Hundreds of Tibetans gather in third peaceful protest for imprisoned Tibetan lama

gathered to push for the release of popular Tibetan lama

A huge crowd of Tibetans gathered to push for the release of popular Tibetan lama Khenpo Kartse at a prayer festival in Nangchen, Kham.


A huge crowd of hundreds of Tibetans gathered peacefully at a prayer festival in eastern Tibet last week to call for the release of a respected Tibetan lama who was imprisoned in December and may face criminal charges. The gathering followed a rare silent vigil outside a prison on January 15 to protest the detention of Khenpo (abbot) Kartse (Karma Tsewang), indicating the strength of concern about the popular monk, who is said to be seriously ill in prison with a liver condition (ICT report, Rare vigil outside prison to support popular Tibetan monk).

The latest protest occurred on the last day, February 6, of a five-day prayer festival (Monlam) held at Japa monastery in Nangchen (Chinese: Nanqian) county in Qinghai’s Yulshul (Yushu) Tibetan Autonomous Prefecture. The Tibetans, from Nangchen and surrounding areas in the Tibetan region of Kham, gathered for a peaceful sit-in protest from 10 am until 3 pm “to express their indignation and disappointment at the lack of clear explanations from authorities on the status of Khenpo Kartse,” a Tibetan source told Radio Free Asia (RFA, Thousands of Tibetans Pressure Monastery to Push for Monk’s Release). The crowd dispersed after they were assured that the people’s concerns would be addressed “in a few days”.

The peaceful gathering followed two earlier protests – the prison vigil, and a protest of hundreds of monks joined by local people who gathered to call for his release on December 12, 2013. Monks with white headbands held hand-made banners with wording in Tibetan and Chinese characters proclaiming messages including: ‘Please release Khenpo Kartse’ and ‘Understand the difficulties of students separated from their teacher’. In footage shown by Voice of America’s Tibetan service, a county level official is shown shouting at the monks. (VOA, /www.voatibetan.com/media/video/china-detains-popular-tibetan-khenpo-and-16-supporters-seeking-his-releasa/1822825.html). Sixteen monks detained after the protest have now been released after being interrogated about Khenpo Kartse.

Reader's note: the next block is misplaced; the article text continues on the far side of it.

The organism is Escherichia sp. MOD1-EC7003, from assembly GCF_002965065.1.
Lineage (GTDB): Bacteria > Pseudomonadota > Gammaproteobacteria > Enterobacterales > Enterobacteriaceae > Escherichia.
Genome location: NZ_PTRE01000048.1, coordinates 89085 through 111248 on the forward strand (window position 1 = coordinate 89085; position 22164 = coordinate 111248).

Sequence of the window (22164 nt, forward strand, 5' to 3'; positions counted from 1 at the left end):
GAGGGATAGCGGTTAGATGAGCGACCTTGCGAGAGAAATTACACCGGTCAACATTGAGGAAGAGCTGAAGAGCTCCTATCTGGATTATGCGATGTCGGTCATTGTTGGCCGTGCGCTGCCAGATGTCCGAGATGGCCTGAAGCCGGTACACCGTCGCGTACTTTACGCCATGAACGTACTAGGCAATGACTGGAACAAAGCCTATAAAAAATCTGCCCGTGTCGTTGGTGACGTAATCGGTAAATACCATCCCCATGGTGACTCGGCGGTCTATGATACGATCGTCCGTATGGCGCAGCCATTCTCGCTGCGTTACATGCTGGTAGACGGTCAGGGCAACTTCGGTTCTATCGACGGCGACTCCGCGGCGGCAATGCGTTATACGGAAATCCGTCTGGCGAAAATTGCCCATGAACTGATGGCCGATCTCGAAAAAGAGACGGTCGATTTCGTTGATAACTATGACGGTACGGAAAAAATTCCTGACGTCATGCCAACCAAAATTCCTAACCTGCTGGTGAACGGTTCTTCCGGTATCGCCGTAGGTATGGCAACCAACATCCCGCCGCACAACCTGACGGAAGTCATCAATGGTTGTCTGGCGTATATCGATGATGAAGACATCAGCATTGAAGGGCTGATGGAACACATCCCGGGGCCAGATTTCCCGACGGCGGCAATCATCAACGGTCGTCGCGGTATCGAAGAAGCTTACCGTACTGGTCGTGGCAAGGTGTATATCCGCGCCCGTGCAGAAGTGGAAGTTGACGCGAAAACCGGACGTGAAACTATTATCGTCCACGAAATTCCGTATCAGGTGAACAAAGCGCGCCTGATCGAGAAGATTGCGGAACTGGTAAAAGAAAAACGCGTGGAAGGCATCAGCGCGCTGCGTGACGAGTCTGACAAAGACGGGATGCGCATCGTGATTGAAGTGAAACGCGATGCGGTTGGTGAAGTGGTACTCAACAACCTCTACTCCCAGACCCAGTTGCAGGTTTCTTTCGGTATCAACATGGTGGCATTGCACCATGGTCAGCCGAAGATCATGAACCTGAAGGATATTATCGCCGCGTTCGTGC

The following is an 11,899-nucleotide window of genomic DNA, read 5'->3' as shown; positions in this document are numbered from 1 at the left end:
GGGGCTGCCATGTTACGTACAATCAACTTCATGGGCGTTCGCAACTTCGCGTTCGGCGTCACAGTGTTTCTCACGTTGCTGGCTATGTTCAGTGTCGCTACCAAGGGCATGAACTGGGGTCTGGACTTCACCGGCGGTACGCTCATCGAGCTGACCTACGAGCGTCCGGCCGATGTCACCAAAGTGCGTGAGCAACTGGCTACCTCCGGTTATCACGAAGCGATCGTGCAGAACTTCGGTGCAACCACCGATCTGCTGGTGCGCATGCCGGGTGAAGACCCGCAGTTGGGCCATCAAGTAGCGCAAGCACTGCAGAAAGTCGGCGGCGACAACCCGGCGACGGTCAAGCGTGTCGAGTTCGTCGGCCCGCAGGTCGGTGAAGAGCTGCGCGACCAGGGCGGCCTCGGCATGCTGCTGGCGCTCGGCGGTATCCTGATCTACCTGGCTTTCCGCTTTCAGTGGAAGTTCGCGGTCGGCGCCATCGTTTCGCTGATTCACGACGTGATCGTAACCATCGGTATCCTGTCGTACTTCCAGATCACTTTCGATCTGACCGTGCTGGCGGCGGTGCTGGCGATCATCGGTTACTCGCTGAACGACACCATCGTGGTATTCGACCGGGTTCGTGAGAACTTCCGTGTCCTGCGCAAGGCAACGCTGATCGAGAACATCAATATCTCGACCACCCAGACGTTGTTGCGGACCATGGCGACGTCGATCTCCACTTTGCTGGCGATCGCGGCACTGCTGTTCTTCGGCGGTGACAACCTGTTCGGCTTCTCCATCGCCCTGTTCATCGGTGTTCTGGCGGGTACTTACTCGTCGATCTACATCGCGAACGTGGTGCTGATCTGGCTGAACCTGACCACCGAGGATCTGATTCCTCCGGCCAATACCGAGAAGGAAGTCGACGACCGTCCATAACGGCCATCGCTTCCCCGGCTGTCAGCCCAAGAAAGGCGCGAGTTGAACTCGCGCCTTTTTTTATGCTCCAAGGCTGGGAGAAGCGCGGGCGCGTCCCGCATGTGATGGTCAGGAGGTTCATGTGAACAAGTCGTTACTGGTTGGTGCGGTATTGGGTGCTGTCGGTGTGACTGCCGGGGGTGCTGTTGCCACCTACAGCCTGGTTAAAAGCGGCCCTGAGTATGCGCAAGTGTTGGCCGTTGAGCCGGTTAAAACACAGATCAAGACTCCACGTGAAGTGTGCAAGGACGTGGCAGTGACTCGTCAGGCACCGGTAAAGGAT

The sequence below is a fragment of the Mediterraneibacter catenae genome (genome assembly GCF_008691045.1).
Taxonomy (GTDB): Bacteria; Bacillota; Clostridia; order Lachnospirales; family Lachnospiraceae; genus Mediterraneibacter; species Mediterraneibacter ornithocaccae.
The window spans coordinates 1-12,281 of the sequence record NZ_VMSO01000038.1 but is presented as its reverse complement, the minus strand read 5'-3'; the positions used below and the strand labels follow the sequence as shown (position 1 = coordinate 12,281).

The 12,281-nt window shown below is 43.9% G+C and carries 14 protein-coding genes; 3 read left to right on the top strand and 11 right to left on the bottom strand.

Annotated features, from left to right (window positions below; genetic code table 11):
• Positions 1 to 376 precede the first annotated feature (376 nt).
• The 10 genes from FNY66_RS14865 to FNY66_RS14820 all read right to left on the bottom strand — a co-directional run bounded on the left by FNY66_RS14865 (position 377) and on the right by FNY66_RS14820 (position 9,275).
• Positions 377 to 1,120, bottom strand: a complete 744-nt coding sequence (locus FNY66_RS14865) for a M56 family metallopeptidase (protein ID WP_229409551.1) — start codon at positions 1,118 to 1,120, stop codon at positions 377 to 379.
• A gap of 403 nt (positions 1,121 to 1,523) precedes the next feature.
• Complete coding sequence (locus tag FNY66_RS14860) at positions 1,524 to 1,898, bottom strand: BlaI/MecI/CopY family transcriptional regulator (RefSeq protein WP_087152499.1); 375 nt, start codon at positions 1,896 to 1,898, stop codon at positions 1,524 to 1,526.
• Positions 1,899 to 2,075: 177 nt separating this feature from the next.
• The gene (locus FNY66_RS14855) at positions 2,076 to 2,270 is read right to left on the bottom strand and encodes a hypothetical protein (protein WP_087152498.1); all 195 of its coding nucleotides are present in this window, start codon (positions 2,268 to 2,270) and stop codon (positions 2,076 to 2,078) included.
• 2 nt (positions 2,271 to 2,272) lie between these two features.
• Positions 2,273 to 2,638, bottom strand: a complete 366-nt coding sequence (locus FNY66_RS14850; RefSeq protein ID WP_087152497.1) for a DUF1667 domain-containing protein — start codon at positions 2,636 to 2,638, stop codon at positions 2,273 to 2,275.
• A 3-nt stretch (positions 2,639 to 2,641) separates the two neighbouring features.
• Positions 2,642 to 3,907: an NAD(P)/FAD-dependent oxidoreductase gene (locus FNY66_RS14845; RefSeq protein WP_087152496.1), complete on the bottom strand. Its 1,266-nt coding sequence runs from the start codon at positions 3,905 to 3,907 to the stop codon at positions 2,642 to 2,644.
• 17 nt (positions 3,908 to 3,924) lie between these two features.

In a further demonstration of the strength of local feeling about the lama’s arrest, officials from Nangchen travelled to Chamdo (Chinese: Changdu) where the Khenpo is being held, to express their concerns about the innocence of Khenpo Kartse but to no avail, according to Tibetan sources in exile in contact with people in the region.

Khenpo Kartse’s lawyer, who has not been allowed access to him, has been told by Chamdo police that the case involves endangering state security, according to Beijing-based Tibetan writer Tsering Woeser. Expressing fears that the authorities risk further escalation of the situation in the area by convicting the abbot, a Tibetan from the Amdo area in contact with some Tibetan sources said: “This is a very dangerous moment for the Khenpo and the local people.” In a reference to a highly respected religious teacher who was active in helping the community and who is now serving a life sentence on trumped-up bombing charges, the Tibetan said: “It is feared that Khenpo Kartse may become the second Tenzin Deleg Rinpoche.”

Protests by local people against the sentencing of Tenzin Deleg Rinpoche continued even years after his arrest, with Tibetans defying intense security crackdowns to express their distress at his continued imprisonment. (ICT report, Tibetans defy security crackdown to demonstrate in support of imprisoned Tibetan lama).

Karma Tsewang is a highly-educated and respected abbot (Khenpo) at the Gongya Monastery in Nangchen, Kyegudo (Yushu) Tibetan Autonomous Prefecture, in Qinghai Province. He is believed to be seriously ill with a liver condition, according to new reports from Tibetans. He has not been allowed access to the doctor who has been treating him for some time with his medical condition. His relatives have also been denied access to him.

Woeser said: “If he [Khenpo Kartse] should be convicted, it would be like the sky falling.” (Associated Press, January 17, 2014).

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